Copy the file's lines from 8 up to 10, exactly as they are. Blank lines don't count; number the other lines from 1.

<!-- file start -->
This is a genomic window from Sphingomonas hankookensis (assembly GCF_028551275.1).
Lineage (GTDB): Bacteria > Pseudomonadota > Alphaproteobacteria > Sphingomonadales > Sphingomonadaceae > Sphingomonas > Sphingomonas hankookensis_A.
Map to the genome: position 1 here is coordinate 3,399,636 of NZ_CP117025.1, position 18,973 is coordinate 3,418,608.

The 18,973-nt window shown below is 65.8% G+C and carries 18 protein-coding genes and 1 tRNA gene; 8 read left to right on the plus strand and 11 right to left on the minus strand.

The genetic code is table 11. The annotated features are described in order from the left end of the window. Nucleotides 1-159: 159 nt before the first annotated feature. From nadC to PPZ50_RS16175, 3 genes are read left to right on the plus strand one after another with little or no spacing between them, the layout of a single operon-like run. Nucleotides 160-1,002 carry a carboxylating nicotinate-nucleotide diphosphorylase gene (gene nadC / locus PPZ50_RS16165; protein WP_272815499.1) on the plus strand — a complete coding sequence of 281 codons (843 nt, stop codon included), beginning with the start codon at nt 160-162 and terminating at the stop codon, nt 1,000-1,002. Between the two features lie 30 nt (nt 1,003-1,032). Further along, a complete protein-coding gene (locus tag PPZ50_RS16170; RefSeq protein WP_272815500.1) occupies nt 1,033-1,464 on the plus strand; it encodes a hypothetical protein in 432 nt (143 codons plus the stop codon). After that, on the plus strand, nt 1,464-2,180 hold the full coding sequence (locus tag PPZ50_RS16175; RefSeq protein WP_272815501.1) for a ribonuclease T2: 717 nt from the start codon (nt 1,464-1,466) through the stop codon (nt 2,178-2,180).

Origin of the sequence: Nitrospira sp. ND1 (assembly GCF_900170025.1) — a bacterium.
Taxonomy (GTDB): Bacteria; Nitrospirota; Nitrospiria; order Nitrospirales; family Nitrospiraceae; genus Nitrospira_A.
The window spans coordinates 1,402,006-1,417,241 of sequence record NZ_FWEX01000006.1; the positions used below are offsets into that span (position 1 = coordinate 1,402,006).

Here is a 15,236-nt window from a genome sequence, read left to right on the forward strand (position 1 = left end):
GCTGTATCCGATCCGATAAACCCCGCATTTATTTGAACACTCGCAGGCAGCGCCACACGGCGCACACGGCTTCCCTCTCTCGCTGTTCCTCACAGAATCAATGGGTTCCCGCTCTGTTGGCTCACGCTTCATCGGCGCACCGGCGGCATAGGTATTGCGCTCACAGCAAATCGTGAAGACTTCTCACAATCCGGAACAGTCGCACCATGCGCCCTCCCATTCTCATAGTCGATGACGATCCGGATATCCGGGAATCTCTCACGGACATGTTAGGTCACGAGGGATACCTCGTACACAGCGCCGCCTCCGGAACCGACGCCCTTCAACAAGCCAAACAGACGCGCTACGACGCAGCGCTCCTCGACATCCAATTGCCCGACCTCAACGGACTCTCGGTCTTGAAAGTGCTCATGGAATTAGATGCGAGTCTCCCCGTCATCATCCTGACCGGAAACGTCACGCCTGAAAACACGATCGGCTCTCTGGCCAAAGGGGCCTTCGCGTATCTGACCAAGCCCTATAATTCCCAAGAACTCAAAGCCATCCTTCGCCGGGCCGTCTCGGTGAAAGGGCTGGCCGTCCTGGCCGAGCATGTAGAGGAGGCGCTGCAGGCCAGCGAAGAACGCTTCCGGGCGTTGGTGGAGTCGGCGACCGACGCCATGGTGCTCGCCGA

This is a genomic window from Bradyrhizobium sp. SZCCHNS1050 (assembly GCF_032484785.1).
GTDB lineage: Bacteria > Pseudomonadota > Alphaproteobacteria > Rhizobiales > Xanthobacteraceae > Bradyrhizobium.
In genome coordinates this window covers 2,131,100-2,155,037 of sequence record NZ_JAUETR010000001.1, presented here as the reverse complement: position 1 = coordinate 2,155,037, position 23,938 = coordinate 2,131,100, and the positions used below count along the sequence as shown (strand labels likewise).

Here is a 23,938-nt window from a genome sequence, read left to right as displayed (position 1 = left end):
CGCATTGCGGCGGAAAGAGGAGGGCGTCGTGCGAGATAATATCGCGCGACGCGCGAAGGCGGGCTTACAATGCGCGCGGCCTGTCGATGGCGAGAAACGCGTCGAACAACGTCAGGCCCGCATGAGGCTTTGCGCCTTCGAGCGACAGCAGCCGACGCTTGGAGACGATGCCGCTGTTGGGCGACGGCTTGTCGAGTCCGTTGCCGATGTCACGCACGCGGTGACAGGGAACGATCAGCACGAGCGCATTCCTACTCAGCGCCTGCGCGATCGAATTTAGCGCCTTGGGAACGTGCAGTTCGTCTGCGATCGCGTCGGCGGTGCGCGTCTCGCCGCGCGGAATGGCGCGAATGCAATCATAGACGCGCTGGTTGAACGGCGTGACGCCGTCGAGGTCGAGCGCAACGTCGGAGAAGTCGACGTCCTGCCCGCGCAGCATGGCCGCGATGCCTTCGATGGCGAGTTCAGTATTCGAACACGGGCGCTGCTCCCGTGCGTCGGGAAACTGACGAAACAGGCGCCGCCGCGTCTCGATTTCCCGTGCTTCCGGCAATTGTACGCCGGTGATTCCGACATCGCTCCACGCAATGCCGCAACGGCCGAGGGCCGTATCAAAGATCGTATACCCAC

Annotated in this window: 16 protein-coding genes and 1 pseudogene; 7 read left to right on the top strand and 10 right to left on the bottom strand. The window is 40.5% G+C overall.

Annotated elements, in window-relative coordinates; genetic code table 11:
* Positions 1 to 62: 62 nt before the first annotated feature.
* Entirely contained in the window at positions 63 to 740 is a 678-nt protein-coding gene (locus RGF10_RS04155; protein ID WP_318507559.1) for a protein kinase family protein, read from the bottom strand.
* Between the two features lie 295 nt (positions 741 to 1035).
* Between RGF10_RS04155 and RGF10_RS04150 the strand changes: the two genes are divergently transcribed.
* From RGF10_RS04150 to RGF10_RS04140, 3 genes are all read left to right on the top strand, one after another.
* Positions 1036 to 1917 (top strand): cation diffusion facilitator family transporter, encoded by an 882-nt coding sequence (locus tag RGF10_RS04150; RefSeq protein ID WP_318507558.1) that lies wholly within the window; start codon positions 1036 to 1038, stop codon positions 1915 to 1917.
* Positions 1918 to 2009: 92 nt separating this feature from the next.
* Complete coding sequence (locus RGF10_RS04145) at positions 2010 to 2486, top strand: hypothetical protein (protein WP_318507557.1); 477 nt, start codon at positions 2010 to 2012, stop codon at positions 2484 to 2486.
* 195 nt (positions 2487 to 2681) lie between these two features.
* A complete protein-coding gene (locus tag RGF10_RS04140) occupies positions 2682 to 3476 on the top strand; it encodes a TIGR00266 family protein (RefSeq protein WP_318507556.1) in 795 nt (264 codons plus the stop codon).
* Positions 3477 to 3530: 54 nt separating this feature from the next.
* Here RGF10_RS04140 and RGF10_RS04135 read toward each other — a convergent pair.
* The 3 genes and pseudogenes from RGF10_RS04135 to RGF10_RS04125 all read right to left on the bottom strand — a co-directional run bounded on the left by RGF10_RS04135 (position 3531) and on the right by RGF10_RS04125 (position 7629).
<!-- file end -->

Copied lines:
The window spans coordinates 1,402,006-1,417,241 of sequence record NZ_FWEX01000006.1; the positions used below are offsets into that span (position 1 = coordinate 1,402,006).

Here is a 15,236-nt window from a genome sequence, read left to right on the forward strand (position 1 = left end):
GCTGTATCCGATCCGATAAACCCCGCATTTATTTGAACACTCGCAGGCAGCGCCACACGGCGCACACGGCTTCCCTCTCTCGCTGTTCCTCACAGAATCAATGGGTTCCCGCTCTGTTGGCTCACGCTTCATCGGCGCACCGGCGGCATAGGTATTGCGCTCACAGCAAATCGTGAAGACTTCTCACAATCCGGAACAGTCGCACCATGCGCCCTCCCATTCTCATAGTCGATGACGATCCGGATATCCGGGAATCTCTCACGGACATGTTAGGTCACGAGGGATACCTCGTACACAGCGCCGCCTCCGGAACCGACGCCCTTCAACAAGCCAAACAGACGCGCTACGACGCAGCGCTCCTCGACATCCAATTGCCCGACCTCAACGGACTCTCGGTCTTGAAAGTGCTCATGGAATTAGATGCGAGTCTCCCCGTCATCATCCTGACCGGAAACGTCACGCCTGAAAACACGATCGGCTCTCTGGCCAAAGGGGCCTTCGCGTATCTGACCAAGCCCTATAATTCCCAAGAACTCAAAGCCATCCTTCGCCGGGCCGTCTCGGTGAAAGGGCTGGCCGTCCTGGCCGAGCATGTAGAGGAGGCGCTGCAGGCCAGCGAAGAACGCTTCCGGGCGTTGGTGGAGTCGGCGACCGACGCCATGGTGCTCGCCGA